The good news is that the Doctor and Rose come off extremely well on the printed page. The other characterisations are also adequate for their purpose in the story
The bad news is that despite being shorter than the usual length of the BBC Eight Doctor novels, this book dragged. I expected a simpliflication of story but didn't realise this could also mean lack of plot. Pages and pages go by where little of any real substance happens aside from the characters reiterating the content of the previous chapters A real disappointment as the first chapter was excellent.
The Ninth Doctor wasn't much like Christopher Ecclestone's portrayal. Richards captured his detached confidence well, but no other aspect of his personality was apparent: his passion, his anger, his dry humour or his swagger. Admittedly, it's hard to recreate a character in print already well etched in the reader's mind, but had there never been a TV series, had the reader come to this book tabula rasa, then the `hero' would be read as a bland, aloof and essentially pointless character who was as much a Time Lord as he was a stick of celery. His most recognisable features are were the leather jacket and sonic screwdriver, both of which I could don without setting foot on Gallifrey.
Rose was better managed. Her feisty boisterousness shone through along with tinges of empathy and compassion making her a much more well-rounded character. She was so strong the story could have survived with her alone. The remaining cast, with a few exceptions, were a bland menagerie of boring stock characters and red shirt tokens.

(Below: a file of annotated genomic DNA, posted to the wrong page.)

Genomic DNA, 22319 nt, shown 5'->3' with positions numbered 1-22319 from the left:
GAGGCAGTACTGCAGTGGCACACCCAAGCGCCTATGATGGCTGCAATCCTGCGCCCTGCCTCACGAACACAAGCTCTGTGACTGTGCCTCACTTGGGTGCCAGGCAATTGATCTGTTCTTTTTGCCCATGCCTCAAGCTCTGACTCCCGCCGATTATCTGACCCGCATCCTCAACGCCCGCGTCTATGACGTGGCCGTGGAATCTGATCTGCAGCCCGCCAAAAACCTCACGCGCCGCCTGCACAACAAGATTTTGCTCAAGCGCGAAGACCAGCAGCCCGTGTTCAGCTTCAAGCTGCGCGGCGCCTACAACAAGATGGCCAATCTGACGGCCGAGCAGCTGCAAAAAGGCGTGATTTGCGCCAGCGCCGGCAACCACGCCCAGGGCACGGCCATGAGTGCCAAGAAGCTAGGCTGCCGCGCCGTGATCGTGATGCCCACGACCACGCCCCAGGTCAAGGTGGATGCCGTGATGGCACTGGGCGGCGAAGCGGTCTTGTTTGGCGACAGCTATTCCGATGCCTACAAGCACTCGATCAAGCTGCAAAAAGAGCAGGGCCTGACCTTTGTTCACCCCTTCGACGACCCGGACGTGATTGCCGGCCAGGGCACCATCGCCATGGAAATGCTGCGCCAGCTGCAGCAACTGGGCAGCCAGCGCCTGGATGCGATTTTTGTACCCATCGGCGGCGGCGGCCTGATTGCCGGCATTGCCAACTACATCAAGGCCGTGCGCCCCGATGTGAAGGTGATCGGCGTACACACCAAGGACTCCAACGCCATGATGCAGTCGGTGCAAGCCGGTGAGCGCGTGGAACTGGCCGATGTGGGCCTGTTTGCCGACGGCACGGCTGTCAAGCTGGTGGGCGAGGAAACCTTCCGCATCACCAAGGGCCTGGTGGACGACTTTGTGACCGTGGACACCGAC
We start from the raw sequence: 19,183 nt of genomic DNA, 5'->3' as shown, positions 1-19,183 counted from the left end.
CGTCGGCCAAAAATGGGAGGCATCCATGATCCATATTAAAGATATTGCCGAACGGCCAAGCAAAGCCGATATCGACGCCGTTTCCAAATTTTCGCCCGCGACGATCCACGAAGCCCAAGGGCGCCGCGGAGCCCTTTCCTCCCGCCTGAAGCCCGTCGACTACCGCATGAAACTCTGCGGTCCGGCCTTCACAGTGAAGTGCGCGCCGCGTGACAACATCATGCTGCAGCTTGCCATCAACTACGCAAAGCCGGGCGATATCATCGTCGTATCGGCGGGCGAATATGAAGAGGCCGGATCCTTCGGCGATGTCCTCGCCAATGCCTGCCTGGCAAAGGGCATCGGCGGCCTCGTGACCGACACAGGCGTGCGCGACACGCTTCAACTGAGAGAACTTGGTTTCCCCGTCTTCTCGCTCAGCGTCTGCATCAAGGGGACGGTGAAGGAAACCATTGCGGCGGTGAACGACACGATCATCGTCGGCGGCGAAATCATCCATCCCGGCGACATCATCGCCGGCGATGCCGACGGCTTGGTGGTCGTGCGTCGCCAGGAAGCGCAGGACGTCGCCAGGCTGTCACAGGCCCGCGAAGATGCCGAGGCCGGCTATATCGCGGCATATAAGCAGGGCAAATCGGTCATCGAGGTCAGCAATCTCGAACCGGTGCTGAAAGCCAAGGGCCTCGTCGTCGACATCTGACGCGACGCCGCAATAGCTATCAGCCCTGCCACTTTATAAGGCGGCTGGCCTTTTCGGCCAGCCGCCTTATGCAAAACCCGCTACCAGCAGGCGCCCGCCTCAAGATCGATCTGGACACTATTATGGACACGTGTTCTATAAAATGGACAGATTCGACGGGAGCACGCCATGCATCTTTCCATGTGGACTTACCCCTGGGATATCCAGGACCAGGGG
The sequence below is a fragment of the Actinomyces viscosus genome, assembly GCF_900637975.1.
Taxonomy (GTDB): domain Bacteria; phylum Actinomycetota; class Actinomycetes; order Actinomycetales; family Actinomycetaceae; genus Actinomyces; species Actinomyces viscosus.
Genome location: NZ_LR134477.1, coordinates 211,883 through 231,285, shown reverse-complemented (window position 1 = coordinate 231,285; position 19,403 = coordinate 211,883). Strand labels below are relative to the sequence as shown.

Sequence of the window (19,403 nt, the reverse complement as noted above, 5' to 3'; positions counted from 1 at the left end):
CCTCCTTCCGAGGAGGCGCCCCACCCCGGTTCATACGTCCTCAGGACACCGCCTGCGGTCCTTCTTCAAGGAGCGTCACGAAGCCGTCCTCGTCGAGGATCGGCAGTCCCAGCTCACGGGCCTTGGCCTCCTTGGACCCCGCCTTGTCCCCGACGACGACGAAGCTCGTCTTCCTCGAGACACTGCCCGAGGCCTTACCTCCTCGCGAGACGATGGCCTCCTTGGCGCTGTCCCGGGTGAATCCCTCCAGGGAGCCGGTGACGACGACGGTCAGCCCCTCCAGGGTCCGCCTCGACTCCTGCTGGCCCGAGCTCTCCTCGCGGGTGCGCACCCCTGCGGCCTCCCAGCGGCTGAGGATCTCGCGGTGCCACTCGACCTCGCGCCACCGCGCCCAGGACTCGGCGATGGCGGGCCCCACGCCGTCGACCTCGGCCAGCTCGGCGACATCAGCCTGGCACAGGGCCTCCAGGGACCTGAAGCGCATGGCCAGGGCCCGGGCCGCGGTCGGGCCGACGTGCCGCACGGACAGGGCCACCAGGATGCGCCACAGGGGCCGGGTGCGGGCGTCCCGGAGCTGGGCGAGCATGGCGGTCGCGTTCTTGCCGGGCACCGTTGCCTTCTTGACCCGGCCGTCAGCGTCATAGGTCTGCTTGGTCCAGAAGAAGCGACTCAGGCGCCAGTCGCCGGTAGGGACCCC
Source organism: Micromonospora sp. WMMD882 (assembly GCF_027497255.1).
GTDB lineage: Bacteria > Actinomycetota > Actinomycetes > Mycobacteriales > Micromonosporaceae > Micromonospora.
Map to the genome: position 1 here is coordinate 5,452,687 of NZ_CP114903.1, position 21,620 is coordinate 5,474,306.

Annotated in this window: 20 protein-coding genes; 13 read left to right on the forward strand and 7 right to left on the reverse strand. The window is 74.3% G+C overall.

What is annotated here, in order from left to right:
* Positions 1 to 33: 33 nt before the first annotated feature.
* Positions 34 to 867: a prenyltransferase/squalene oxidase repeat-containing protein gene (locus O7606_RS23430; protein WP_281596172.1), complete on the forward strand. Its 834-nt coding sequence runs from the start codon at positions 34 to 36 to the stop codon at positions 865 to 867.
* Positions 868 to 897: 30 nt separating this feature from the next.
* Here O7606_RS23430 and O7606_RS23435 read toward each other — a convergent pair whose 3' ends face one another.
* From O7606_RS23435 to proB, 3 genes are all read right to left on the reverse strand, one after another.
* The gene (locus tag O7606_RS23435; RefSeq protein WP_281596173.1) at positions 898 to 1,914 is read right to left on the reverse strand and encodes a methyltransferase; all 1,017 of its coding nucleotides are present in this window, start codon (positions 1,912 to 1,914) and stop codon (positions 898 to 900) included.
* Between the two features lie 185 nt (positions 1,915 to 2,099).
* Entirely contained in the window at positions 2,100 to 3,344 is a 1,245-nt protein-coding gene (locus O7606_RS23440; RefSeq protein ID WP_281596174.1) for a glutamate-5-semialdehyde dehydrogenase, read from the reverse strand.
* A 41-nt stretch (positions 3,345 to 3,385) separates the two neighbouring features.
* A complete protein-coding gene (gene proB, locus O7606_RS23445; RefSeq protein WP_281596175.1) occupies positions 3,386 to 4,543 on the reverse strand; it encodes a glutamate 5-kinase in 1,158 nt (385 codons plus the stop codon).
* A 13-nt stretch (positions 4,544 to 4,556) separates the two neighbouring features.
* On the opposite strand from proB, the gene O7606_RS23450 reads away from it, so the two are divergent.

The plot itself had the capacity to be a good one. There were various layers and in the hands of a better writer could have been enjoyable. However Richards - unfortunately the Creative Director for the BBC Books Doctor Who Series - created all the atmosphere of a tea party in a morgue. For a huge chunk of the book, nothing happened. Nothing. The Doctor faffed about playing chess and chatting, Rose wandered about feeling inquisitive and by the time the action kicked in, I was almost too fed up to care.
From the attack on the hotel through to the goldfish bowl prison, things were actually good.Read more ›
Most Recent Customer Reviews
I really liked this book. it was a really good read for children . . . . . . . . . it was also kinda creepy and cool a excellent 9th doctor onePublished on 30 Aug. 2013 by mr x
This is an amazing book could not have asked for anything better. Nearly read it such and addictive book. Good reading very easy to read xxxPublished on 26 May 2013 by Alice Lake
In 1920s London the Doctor and Rose find themselves caught up in the hunt for a mysterious murderer. But not everyone or everything is what they seem. Read morePublished on 15 April 2013 by kk
I've read a whole load of Doctor Who novels now, this being the first. To be honest I thought it was brilliant. Read morePublished on 26 Nov. 2012 by M. Underwood
This the first book I have read featuring the Ninth Doctor, and my interest was grabbed within the first few pages. Read morePublished on 6 Mar. 2011 by Rosie
Ah Doctor Who classic Sci Fi its rebirth in 2005 was amazing! While some old hardcore fans didnt enjoy it. And I do understand why but I really really enjoyed the new update. Read morePublished on 22 Jan. 2009 by J. Gradwell